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We must achieve the constitutional gender quota

By Kethi Kilonzo | August 2nd 2015 at 23:17:00 GMT +0300

The Constitution creates a special place for women, persons with disabilites, youth, marginalized communities and ethnic and other minorities.

Article 27 (8) requires the Government to enact laws and policies to ensure that women represent a third of the members of all elective and appointive bodies.

This is in addition to the protection under Article 100 which is meant to make it easier for women, the youth, disabled, minorities and marginalized communities to be elected or nominated to join Parliament or Senate.

Women have actively campaigned for a law to ensure that at least a third of the members of the National Assembly and Senate are women.  They were unable to achieve this for the 2013 General Election.

However, with the publication of the recent bill to amend the Constitution, it is likely that by the end of this year such a law would have been passed. The draft law proposes to achieve the one third quota through nominations.

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If the elected women representatives in the National Assembly and the Senate are less than a third of the total membership after the 2017 General Elections, both houses will have much larger membership because women will be nominated to ensure the one-third quota is met.

This is a good step forward in realizing one of the dreams of the Constitution. Much more can be done.

Nomination of women to special seats does not increase their ability to independently compete for political seats. More than likely, once a woman receives one nomination it will probably be the last.

There are other ways in which women can claim their rightful seat at the political table. One route is to reserve through law one third of the constituencies and counties for women candidates only.

The special one third constituencies and counties can be picked on a rotational basis. This would mean that in every 15 years each constituency and county will be led by a woman for at least one term of five years.

Alternatively, Parliament can amend the Elections and Political Parties law and make it compulsory for political parties who want to contest in any election to have a third of their nominated candidates as women. This can be coupled with a mandatory rule that parties can only nominate women to the special seats in the National and County Assemblies and the Senate from the pool of the women candidates who lost their competitive elections.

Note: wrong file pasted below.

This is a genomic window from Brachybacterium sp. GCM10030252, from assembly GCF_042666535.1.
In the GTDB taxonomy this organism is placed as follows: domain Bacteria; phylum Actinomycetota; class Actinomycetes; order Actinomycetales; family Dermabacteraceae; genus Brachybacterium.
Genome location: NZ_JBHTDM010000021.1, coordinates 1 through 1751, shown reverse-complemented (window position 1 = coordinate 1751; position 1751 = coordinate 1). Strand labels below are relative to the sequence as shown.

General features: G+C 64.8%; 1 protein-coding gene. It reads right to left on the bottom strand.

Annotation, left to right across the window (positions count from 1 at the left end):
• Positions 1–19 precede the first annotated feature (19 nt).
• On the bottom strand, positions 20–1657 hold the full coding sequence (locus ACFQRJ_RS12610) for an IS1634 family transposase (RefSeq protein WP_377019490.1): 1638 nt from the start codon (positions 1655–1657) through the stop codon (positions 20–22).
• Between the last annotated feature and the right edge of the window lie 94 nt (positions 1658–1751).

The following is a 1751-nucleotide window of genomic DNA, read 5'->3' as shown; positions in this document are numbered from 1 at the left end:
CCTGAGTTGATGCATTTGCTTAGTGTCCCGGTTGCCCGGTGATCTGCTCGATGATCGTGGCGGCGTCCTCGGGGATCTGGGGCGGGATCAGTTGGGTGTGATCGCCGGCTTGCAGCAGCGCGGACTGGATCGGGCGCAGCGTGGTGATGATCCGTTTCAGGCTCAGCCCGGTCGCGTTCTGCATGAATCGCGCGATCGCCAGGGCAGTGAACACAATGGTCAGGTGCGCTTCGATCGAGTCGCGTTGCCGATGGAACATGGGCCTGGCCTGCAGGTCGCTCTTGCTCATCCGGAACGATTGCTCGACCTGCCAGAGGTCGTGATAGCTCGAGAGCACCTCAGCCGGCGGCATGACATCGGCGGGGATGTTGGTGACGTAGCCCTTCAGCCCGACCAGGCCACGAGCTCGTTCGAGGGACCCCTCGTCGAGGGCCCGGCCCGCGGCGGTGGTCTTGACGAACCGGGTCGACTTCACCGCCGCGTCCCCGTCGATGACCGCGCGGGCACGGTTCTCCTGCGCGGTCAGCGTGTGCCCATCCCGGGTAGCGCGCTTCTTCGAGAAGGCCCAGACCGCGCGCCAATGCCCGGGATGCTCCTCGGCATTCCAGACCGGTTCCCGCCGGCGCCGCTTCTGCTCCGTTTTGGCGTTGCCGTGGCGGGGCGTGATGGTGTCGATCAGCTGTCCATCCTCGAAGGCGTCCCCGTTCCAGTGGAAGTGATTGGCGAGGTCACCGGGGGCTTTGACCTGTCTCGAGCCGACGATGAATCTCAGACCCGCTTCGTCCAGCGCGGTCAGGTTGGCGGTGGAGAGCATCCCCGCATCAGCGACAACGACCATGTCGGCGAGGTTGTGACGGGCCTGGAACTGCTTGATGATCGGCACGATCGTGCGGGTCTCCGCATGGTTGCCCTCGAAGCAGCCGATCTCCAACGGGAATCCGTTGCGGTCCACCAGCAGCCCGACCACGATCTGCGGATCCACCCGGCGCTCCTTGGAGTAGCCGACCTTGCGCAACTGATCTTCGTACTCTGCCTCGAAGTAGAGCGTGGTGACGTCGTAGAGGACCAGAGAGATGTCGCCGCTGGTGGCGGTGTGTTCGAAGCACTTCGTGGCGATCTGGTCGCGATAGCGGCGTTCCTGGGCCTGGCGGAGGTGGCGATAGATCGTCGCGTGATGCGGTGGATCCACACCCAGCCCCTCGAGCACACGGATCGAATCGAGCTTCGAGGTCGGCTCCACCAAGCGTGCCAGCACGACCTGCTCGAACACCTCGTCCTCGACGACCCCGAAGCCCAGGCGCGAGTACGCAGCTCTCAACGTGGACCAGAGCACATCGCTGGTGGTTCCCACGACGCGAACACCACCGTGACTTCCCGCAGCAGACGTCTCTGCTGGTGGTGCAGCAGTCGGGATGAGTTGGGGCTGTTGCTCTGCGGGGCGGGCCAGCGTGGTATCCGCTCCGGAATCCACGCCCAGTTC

This will ensure that political parties nominate women candidates to secure their quota of special seats, and at the same time encourage more women to enter into competitive elections. Women should have adequate representation in the legislative and executive bodies at the County and National level.

Parliament should also consider passing a law requiring that for every post that requires duality of nomination, the candidates for such a post should not be of the same gender. For example, a presidential candidate should nominate a deputy of a different gender.

The candidate for the post of governor should likewise nominate a deputy of a different gender. It is important for women to continue the fight to secure their rightful beyond the National Assembly and the Senate.

The dream in Article 27 (8) of the Constitution is to also ensure that women constitute a third of the members of Cabinet, the Kenya Defence Forces, the National Police Service, the National Youth Service, political parties, governing arms of political parties, the Judiciary and its support staff, independent commissions, parastatals, boards of parastatals, and so on.

The next battle call by women should be a nationwide compulsory census of all government bodies, and their governing arms, at the national and county level, to determine whether they all meet the one-third Constitutional quota.


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